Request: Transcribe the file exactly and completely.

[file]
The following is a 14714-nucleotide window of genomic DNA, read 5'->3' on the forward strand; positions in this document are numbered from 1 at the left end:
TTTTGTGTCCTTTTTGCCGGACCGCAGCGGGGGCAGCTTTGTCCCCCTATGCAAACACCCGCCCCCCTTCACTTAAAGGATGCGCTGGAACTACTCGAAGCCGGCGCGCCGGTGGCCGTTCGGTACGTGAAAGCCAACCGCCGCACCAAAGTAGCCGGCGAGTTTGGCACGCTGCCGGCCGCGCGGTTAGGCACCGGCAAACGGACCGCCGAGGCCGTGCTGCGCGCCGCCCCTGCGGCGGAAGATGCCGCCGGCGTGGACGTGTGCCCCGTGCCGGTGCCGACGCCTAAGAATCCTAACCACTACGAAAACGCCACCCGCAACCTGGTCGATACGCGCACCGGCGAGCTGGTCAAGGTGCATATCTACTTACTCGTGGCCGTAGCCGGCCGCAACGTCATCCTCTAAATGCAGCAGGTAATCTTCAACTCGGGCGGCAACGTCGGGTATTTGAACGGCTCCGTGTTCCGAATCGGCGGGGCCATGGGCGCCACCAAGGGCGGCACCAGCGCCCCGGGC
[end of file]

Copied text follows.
The following is a 14714-nucleotide window of genomic DNA, read 5'->3' on the forward strand; positions in this document are numbered from 1 at the left end:
TTTTGTGTCCTTTTTGCCGGACCGCAGCGGGGGCAGCTTTGTCCCCCTATGCAAACACCCGCCCCCCTTCACTTAAAGGATGCGCTGGAACTACTCGAAGCCGGCGCGCCGGTGGCCGTTCGGTACGTGAAAGCCAACCGCCGCACCAAAGTAGCCGGCGAGTTTGGCACGCTGCCGGCCGCGCGGTTAGGCACCGGCAAACGGACCGCCGAGGCCGTGCTGCGCGCCGCCCCTGCGGCGGAAGATGCCGCCGGCGTGGACGTGTGCCCCGTGCCGGTGCCGACGCCTAAGAATCCTAACCACTACGAAAACGCCACCCGCAACCTGGTCGATACGCGCACCGGCGAGCTGGTCAAGGTGCATATCTACTTACTCGTGGCCGTAGCCGGCCGCAACGTCATCCTCTAAATGCAGCAGGTAATCTTCAACTCGGGCGGCAACGTCGGGTATTTGAACGGCTCCGTGTTCCGAATCGGCGGGGCCATGGGCGCCACCAAGGGCGGCACCAGCGCCCCGGGC